However, it is extremely unfortunate to write that, both the aforementioned developments, gave rise to a Pro-Taliban sentiment vis-à-vis Pakistan. Nevertheless, the same sentiment has often been misrepresented in the western literature, and the same narrative has also been used to demonize Pakistan at the international forums. However, in reality Pakistan had been the most affected country by terrorism and it had been fighting against the scourge of terrorism since over a decade now. What is even more unfortunate is that in the recent past, TTP announced to resume its nefarious terrorist activities in Pakistan. As a result, a spike in terrorist events specifically in KPK province has been witnessed. The December 21st,2022 military operation is a testament to aggravating law and order situation in the country, in which a group of 25 TTP associated terrorists had been killed, while holding a CTD compound, hostage in Bannu.
Because there is a resurgence of terrorism coupled with the international criticism due to perceived relations with Afghanistan under Taliban. “Pakistan is appeared to be in a quagmire.”
Now, what Pakistan can pursue to undo this, is to redevise a comprehensive plan of action against terrorism in KPK and former FATA. It should also formulate a clear strategy at the western border not to tolerate any presence as well as influx of militants from Afghanistan. Moreover, for future, the state of Pakistan should also learn from the abysmal agreement that it went in with a Non-State Actor (NSA). For NSA’s an agreement is nothing more than a concealing tool for a limited survival. It is because of the three reasons. First, an agreement is always done between two responsible actors; terrorist group like TTP has no burden of responsibility neither in a domestic setting nor at the international level. Whereas, a sovereign state has immense responsibility at the domestic and international level. Second, an agreement between two states holds significance because of the perceived repute in the international system, Whereas, for a non-state actor like TTP, International reputation never comes into the equation as such groups are already infamous for their terrorist agenda. Third, States are mostly bound to stick fast to their bilateral or multilateral agreements, because of the fear of diplomatic and economic sanctions once they pull back from the agreement. Whereas in case of Non-state actors, there exist no such incentive to remain in the agreement.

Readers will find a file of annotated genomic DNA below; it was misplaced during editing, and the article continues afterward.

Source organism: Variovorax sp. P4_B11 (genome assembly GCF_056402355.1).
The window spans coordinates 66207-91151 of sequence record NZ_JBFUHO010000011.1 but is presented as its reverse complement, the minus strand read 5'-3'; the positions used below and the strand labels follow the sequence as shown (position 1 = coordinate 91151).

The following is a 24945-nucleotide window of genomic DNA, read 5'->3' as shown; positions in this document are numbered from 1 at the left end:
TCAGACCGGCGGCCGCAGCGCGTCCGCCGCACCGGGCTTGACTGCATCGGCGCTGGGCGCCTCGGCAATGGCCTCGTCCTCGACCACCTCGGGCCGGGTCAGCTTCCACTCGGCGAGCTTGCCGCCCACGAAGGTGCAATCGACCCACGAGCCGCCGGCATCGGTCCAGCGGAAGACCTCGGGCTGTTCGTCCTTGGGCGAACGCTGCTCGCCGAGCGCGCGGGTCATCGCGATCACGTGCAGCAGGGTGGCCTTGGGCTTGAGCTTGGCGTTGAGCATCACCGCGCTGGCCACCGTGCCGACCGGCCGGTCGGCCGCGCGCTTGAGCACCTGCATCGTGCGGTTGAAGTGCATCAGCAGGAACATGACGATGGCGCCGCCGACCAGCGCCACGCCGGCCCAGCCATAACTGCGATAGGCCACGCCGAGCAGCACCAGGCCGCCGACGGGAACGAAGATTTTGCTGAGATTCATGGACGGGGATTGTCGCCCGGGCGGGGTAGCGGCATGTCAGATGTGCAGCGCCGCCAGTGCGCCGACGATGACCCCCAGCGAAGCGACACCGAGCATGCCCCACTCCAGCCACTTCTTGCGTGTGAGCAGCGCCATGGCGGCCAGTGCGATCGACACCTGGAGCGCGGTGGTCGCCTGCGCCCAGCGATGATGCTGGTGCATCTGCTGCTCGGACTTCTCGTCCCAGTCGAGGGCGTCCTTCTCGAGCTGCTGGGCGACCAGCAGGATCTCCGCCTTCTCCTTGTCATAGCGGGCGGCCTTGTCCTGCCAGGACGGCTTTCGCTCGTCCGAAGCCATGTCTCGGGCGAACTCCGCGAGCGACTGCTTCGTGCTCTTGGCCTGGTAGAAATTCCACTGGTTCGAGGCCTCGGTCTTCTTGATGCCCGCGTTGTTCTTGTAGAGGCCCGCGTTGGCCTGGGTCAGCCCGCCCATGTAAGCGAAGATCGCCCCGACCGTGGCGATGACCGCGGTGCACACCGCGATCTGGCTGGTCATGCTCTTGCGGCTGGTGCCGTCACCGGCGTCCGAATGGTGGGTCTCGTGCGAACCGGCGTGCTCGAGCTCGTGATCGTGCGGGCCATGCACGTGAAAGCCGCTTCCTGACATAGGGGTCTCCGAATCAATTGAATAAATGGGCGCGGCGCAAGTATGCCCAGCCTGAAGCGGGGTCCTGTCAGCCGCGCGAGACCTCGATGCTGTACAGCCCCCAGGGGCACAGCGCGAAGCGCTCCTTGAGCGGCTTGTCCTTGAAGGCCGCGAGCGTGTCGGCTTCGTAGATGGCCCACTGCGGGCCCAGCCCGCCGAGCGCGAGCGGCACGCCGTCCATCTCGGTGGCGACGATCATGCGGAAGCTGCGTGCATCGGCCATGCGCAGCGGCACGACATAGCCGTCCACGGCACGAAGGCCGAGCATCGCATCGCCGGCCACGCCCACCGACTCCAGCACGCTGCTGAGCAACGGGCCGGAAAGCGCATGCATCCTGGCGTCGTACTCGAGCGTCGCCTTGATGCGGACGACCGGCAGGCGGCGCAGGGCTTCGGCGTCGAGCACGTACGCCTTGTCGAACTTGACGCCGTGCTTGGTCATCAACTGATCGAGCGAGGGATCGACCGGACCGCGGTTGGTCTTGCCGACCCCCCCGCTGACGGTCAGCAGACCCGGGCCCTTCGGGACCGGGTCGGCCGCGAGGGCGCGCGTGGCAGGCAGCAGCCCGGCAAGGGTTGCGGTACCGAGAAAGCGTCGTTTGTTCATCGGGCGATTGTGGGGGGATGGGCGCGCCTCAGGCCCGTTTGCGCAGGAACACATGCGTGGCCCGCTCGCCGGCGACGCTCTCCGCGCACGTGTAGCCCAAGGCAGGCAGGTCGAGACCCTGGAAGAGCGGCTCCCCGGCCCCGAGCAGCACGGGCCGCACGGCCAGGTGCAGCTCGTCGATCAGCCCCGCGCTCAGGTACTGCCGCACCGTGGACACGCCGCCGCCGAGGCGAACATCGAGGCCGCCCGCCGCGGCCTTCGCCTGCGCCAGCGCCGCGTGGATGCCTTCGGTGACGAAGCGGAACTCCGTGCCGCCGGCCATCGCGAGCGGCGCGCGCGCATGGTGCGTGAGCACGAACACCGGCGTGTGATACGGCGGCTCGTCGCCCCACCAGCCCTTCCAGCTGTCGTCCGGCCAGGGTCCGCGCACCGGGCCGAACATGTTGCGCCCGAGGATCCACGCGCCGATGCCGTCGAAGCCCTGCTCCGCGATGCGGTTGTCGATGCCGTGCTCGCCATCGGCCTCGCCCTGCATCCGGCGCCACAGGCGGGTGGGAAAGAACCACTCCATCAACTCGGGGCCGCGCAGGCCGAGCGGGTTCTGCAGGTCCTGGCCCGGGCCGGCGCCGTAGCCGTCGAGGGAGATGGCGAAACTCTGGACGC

Considering all the three reasons, it is quite evident that engaging with TTP for so called ceasefire agreement was neither viable nor will it ever be, particularly because, as a state, Pakistan would have to offer a lot in exchange to absolutely nothing. Moreover, because of such an agreement, Pakistan would itself invite criticism from the already skeptical international community. Hence for Pakistan, no tolerance policy against terrorism is the only option possible in order to lower domestic and international cost simultaneously.